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In terms of sonnets, if there is a "universal" theme (and this is a subjective question), love seems to be a central (and perhaps universal) theme.
Sonnets originated in Italy, perfected by the poet Petrarch. "Sonnet" comes from the Italian word "sonnetto," which in Italian means "little song." Sonnets were traditionally love poems. After the sonnet was brought to England, Shakespeare took it and made it his own. The English (or Elizabethan or Shakespearean) sonnet has fourteen lines, as does the Italian (or Petrarchan) sonnet. The rhyme schemes (pattern of rhyme taking place with the last word of each line) are different.
In looking at Sonnets 18, 65, 97, 106, and 116, each refers to the depth of the speaker's love, though sometimes more directly than others. In Sonnet 18, the speaker describes a beautiful woman: this was not unusual. "She Walks in Beauty" by Lord Byron was not a love poem at all, but a poem of praise for a beautiful relative. However, we can draw an inference about the speaker's love—he wants to immortalize her and protect her from death:
So long as men can breathe or eyes can see,
So long lives this and this gives life to thee.
In Sonnet 65 also speaks of beauty and the detriment of the passage of time to beauty—to all things—the reader must wait until the rhyming couplet (the last two lines) in order to hear the speaker share his feelings:
O, none, unless this miracle have might,
That in black ink my love may still shine bright.
Here, as in the first sonnet, poetry will preserve the essence of the speaker's love. In Sonnet 97, we must infer the speaker's love from the state of abject loneliness he experiences when the woman he is speaking to is away:
How like a winter hath my absence been
From thee, the pleasure of the fleeting year!
…And, thou away, the very birds are mute...
Not only is the speaker lonely for her, even the birds are silent!
In Sonnet 106, inference is also needed: for while the poet does not write about love, he does mention "worth." We can assume that it is not just her beauty that holds the speaker in thrall, but what she is: and the love he has for her. People can see how special she is, but cannot put into words how they feel—what they see.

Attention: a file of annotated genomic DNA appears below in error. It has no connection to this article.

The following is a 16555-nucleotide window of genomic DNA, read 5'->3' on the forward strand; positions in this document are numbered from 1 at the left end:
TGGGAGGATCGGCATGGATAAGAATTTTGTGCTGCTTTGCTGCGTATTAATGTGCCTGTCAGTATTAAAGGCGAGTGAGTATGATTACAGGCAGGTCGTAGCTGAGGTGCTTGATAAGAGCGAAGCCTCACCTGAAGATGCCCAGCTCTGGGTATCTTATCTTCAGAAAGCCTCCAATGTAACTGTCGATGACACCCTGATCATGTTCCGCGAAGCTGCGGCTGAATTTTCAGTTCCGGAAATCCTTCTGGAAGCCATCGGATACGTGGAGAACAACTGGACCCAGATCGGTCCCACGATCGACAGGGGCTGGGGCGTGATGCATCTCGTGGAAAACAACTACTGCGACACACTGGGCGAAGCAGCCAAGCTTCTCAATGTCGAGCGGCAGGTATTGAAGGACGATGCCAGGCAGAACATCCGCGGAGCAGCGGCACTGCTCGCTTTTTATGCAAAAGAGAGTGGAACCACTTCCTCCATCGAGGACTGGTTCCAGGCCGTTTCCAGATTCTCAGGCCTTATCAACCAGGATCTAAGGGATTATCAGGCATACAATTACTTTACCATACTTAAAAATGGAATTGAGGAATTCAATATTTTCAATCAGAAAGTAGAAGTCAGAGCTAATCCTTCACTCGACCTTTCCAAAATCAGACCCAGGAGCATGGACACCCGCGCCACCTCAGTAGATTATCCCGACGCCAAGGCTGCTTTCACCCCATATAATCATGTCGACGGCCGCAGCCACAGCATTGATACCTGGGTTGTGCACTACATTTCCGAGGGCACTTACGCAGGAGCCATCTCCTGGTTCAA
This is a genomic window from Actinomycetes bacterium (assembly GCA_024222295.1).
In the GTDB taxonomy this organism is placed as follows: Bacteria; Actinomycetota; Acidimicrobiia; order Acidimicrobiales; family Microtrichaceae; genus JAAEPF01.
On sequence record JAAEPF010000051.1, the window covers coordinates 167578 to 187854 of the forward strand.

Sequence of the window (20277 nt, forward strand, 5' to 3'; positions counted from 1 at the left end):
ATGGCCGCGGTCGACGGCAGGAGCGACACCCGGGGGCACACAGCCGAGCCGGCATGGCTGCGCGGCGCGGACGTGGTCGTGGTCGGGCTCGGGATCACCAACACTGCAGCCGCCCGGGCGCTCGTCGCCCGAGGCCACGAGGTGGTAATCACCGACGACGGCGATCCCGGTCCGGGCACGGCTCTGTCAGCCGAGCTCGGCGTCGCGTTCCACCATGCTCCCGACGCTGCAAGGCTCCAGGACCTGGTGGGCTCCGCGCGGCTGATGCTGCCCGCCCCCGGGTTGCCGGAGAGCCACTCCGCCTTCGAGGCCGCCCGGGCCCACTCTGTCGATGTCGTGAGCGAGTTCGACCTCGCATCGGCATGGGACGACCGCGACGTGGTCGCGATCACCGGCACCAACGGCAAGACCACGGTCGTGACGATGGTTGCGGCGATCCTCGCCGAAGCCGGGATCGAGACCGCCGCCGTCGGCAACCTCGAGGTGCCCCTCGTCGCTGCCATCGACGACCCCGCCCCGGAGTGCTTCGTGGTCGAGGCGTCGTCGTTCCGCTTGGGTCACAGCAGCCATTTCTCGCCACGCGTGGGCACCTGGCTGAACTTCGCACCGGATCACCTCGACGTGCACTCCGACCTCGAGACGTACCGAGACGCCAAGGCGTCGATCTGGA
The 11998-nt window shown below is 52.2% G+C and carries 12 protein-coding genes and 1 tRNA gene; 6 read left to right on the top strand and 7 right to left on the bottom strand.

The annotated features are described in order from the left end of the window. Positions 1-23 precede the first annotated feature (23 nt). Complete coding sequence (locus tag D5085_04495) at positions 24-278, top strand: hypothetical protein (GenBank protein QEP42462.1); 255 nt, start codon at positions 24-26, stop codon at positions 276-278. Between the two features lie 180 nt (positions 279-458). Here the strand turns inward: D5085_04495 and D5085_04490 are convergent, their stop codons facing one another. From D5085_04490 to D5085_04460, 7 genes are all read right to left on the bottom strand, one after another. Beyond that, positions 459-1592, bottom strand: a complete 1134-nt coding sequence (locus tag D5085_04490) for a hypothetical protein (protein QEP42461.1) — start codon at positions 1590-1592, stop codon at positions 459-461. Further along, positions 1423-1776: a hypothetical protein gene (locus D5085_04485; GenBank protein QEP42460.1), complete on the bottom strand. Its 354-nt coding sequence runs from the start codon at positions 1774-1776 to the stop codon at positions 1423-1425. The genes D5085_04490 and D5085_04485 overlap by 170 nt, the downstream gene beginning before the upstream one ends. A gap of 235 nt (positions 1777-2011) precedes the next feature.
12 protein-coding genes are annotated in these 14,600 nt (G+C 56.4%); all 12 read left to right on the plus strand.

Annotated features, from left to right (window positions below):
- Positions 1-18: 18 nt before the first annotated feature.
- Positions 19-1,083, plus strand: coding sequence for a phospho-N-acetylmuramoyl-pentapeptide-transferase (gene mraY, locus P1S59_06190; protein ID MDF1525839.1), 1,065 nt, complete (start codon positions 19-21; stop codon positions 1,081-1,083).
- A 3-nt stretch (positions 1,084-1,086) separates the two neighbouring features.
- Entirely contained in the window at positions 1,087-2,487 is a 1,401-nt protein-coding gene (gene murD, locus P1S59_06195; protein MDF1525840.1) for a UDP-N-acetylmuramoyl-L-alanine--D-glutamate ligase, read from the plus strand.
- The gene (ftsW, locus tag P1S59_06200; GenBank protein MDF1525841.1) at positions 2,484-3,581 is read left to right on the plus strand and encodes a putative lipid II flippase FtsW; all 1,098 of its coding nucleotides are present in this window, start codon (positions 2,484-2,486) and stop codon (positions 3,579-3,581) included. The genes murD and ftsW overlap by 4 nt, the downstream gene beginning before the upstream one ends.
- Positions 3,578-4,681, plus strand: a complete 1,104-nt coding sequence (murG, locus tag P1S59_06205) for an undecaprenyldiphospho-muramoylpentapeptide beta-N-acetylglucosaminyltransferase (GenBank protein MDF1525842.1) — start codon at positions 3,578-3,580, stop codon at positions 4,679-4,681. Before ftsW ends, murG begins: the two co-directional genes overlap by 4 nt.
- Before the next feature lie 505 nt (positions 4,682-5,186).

They had not skill enough your worth to sing.
For we which now behold these present days,
Have eyes to wonder, but lack tongues to praise.
Finally, the speaker in Sonnet 116 does not hesitate to describe what love is:
Love is not love
Which alters when it alteration finds...
The speaker notes that love does not change when something new comes into the relationship. In fact, it remains as unchanged as the North Star is to sailors, who look to this cluster of stars to navigate safely home. Even storms in life will not shake true love.
O no! it is an ever-fixed mark
That looks on tempests and is never shaken;
It is the star to every wandering bark,
Love does not change as time ravages the body over time; beauty may fade, but love never will. Love is not a brief event—it is "forever"—lasting "...even to the edge of doom. " The speaker says that if anyone can prove he is wrong, he has never experienced love.
Shakespeare wrote 156 sonnets—a favored topic is love. He may speak of beauty or the passing of time, but his primary focus is on love. If there can be a universal theme, it would be love.
Adventures in English Literature, Harcourt Brace Jovanovich Publishers: Orlando, 1985.
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